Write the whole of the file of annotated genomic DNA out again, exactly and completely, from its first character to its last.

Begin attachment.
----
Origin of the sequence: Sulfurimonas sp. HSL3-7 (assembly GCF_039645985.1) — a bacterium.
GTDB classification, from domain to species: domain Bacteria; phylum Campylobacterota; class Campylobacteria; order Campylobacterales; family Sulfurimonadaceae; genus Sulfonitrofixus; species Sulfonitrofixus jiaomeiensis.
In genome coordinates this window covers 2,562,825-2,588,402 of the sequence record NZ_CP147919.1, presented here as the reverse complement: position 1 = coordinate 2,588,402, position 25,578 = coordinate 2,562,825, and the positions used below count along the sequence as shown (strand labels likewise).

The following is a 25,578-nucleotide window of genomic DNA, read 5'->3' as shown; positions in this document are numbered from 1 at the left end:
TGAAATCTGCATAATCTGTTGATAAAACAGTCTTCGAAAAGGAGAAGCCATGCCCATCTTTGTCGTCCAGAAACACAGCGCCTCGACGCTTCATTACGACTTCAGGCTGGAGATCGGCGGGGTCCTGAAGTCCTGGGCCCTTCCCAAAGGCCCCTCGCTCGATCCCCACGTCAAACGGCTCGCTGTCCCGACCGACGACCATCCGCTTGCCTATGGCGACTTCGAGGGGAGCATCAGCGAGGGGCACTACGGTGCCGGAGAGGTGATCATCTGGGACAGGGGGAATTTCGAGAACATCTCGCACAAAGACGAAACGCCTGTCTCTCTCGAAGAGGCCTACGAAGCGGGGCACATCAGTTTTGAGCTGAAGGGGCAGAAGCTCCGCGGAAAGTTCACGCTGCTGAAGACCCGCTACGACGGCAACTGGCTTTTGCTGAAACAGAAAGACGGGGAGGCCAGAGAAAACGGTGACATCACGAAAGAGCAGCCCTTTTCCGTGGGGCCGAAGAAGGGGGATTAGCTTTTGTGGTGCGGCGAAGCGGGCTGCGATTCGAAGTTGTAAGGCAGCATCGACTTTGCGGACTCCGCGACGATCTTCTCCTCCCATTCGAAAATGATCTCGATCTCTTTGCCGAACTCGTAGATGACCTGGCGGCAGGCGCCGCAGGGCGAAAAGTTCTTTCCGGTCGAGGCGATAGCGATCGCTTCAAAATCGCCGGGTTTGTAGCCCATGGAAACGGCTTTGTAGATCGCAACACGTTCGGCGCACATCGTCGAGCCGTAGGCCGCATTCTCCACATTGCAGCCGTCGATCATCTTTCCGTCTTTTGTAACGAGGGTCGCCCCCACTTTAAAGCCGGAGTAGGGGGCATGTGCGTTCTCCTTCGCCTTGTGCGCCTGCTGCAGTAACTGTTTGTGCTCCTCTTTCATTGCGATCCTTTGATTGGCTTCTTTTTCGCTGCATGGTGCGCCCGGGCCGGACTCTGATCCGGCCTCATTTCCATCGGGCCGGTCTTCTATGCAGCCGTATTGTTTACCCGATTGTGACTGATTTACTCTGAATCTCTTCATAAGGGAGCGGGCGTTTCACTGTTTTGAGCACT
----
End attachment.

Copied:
Origin of the sequence: Sulfurimonas sp. HSL3-7 (assembly GCF_039645985.1) — a bacterium.
GTDB classification, from domain to species: domain Bacteria; phylum Campylobacterota; class Campylobacteria; order Campylobacterales; family Sulfurimonadaceae; genus Sulfonitrofixus; species Sulfonitrofixus jiaomeiensis.
In genome coordinates this window covers 2,562,825-2,588,402 of the sequence record NZ_CP147919.1, presented here as the reverse complement: position 1 = coordinate 2,588,402, position 25,578 = coordinate 2,562,825, and the positions used below count along the sequence as shown (strand labels likewise).

The following is a 25,578-nucleotide window of genomic DNA, read 5'->3' as shown; positions in this document are numbered from 1 at the left end:
TGAAATCTGCATAATCTGTTGATAAAACAGTCTTCGAAAAGGAGAAGCCATGCCCATCTTTGTCGTCCAGAAACACAGCGCCTCGACGCTTCATTACGACTTCAGGCTGGAGATCGGCGGGGTCCTGAAGTCCTGGGCCCTTCCCAAAGGCCCCTCGCTCGATCCCCACGTCAAACGGCTCGCTGTCCCGACCGACGACCATCCGCTTGCCTATGGCGACTTCGAGGGGAGCATCAGCGAGGGGCACTACGGTGCCGGAGAGGTGATCATCTGGGACAGGGGGAATTTCGAGAACATCTCGCACAAAGACGAAACGCCTGTCTCTCTCGAAGAGGCCTACGAAGCGGGGCACATCAGTTTTGAGCTGAAGGGGCAGAAGCTCCGCGGAAAGTTCACGCTGCTGAAGACCCGCTACGACGGCAACTGGCTTTTGCTGAAACAGAAAGACGGGGAGGCCAGAGAAAACGGTGACATCACGAAAGAGCAGCCCTTTTCCGTGGGGCCGAAGAAGGGGGATTAGCTTTTGTGGTGCGGCGAAGCGGGCTGCGATTCGAAGTTGTAAGGCAGCATCGACTTTGCGGACTCCGCGACGATCTTCTCCTCCCATTCGAAAATGATCTCGATCTCTTTGCCGAACTCGTAGATGACCTGGCGGCAGGCGCCGCAGGGCGAAAAGTTCTTTCCGGTCGAGGCGATAGCGATCGCTTCAAAATCGCCGGGTTTGTAGCCCATGGAAACGGCTTTGTAGATCGCAACACGTTCGGCGCACATCGTCGAGCCGTAGGCCGCATTCTCCACATTGCAGCCGTCGATCATCTTTCCGTCTTTTGTAACGAGGGTCGCCCCCACTTTAAAGCCGGAGTAGGGGGCATGTGCGTTCTCCTTCGCCTTGTGCGCCTGCTGCAGTAACTGTTTGTGCTCCTCTTTCATTGCGATCCTTTGATTGGCTTCTTTTTCGCTGCATGGTGCGCCCGGGCCGGACTCTGATCCGGCCTCATTTCCATCGGGCCGGTCTTCTATGCAGCCGTATTGTTTACCCGATTGTGACTGATTTACTCTGAATCTCTTCATAAGGGAGCGGGCGTTTCACTGTTTTGAGCACT